One of the major aspects of livestock farming is obviously keeping the livestock fed so as to ensure the animals are kept healthy and remain productive. On pasture-based farms (e.g. dairy and beef farms), the roughage grown on pastures is the predominant feed source. It is therefore most beneficial to grow and utilise these pastures effectively. The distinction is made in this article between extensive rangeland grazing, and intensive pasture grazing. Extensive rangeland grazing is where large areas of predominantly natural grassland are grazed by livestock for long periods of time. This includes neither the intensive management of the growth of the grass, nor intensive management of the livestock grazing. Intensive pasture grazing is where livestock are actively managed to graze areas of predominantly cultivated pasture, which have been actively managed to maximise pasture growth. This article only deals with intensive pasture grazing management.

We often speak about good pasture and grazing management, but what exactly does this mean? There are a few basic principles which constitute good, sustainable rotational grazing management. If you follow these principles you will grow and utilise your pasture more effectively and improve the health of your soil. It must be noted that these are only principles though, and in the end, the most effective way to manage pastures well is to be in your pastures as often as possible, observing how they respond to various management practices and climatic conditions. The more you get to know your pastures, the better you will be able to manage them.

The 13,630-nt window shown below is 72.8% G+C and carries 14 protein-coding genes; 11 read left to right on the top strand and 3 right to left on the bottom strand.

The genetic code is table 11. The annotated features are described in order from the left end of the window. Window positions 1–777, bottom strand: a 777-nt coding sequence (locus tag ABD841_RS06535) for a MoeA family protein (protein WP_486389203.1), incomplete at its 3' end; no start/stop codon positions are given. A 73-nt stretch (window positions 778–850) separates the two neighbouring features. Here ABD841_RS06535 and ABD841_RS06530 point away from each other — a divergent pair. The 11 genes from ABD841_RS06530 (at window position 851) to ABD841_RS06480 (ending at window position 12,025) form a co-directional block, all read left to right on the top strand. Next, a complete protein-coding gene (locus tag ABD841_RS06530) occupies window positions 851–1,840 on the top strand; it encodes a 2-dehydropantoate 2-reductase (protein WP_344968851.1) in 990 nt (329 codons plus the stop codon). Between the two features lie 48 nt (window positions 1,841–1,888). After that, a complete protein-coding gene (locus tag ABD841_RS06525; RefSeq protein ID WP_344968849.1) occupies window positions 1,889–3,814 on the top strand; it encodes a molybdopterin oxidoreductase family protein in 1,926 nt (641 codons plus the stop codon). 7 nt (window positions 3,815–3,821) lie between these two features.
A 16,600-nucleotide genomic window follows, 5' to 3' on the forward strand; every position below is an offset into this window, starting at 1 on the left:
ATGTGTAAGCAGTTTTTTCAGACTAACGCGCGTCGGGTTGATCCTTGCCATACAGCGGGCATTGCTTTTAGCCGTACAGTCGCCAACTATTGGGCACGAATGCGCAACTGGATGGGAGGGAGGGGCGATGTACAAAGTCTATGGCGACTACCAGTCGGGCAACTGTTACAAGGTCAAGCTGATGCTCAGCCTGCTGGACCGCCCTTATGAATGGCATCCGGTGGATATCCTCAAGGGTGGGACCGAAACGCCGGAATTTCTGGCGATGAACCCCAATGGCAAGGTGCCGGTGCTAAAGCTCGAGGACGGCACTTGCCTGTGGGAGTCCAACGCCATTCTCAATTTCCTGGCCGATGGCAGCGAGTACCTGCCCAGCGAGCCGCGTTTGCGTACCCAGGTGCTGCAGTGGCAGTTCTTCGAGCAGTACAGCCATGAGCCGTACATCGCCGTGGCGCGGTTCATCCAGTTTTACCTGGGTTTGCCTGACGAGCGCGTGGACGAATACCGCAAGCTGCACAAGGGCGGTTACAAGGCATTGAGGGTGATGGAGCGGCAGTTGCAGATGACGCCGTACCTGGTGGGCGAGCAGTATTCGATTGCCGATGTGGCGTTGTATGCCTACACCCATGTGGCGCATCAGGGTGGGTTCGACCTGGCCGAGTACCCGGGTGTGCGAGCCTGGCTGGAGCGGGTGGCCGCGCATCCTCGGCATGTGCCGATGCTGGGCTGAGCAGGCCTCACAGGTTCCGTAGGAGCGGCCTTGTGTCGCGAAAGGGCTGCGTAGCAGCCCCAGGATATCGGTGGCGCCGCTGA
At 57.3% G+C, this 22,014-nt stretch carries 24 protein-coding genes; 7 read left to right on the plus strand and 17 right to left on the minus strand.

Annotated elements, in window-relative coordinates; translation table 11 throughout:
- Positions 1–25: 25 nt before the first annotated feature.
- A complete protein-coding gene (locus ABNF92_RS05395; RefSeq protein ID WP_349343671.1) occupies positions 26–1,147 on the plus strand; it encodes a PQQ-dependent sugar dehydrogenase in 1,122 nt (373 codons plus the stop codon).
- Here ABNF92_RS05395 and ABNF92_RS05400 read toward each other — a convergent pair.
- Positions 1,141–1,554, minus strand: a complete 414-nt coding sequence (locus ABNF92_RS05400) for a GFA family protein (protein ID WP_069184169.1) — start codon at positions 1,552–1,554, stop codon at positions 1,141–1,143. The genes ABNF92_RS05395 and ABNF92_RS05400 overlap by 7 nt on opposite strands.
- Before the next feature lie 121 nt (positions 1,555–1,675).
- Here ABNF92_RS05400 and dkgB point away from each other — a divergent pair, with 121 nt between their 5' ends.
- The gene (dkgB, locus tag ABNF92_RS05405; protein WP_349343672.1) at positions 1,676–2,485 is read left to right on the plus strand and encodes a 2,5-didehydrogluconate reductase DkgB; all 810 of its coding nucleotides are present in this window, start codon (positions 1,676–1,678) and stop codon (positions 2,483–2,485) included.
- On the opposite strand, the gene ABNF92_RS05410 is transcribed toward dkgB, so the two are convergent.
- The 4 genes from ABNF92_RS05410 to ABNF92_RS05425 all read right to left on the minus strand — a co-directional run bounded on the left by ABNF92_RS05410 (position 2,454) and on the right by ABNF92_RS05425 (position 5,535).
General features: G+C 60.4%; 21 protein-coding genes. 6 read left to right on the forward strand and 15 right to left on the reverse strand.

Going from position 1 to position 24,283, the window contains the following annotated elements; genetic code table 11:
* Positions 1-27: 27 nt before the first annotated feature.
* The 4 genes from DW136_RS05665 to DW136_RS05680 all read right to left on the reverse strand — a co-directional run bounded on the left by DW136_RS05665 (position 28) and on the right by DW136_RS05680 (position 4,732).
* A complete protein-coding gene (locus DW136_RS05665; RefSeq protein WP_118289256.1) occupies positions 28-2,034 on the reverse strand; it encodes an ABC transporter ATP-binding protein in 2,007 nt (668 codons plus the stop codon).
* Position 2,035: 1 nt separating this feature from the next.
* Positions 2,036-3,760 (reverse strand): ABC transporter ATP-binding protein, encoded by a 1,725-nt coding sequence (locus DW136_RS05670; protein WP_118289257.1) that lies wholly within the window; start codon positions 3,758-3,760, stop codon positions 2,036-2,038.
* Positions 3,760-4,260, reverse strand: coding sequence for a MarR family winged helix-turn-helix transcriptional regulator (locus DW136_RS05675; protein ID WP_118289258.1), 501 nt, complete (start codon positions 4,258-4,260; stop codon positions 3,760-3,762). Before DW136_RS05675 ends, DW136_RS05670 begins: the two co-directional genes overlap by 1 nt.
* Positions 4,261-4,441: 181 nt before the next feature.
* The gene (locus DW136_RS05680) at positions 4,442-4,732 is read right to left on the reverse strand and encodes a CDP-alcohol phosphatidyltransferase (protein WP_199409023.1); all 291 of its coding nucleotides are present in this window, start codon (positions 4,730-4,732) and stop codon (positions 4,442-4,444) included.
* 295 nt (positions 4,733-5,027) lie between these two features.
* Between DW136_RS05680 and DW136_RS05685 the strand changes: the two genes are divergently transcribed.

There are two main components to effective pasture and grazing management. Firstly, the growth of sufficient, good quality pasture, and secondly the effective utilisation of these pastures through good grazing management. When done correctly the two directly complement each other, as effective grazing management actually contributes to the improvement of soil health, which contributes to the growth of sufficient, good quality pasture. The most prominent example of this is that allowing pastures to grow for long enough periods of time between grazing events helps to build organic matter in the soil through root growth. This causes an increase in the soil carbon levels which contributes to better water and nutrient holding capacity, more microbial activity and improved structure, all of which will contribute to better pasture growth. The main focus of this article is on the second component of grazing management, but the first component will be briefly discussed first.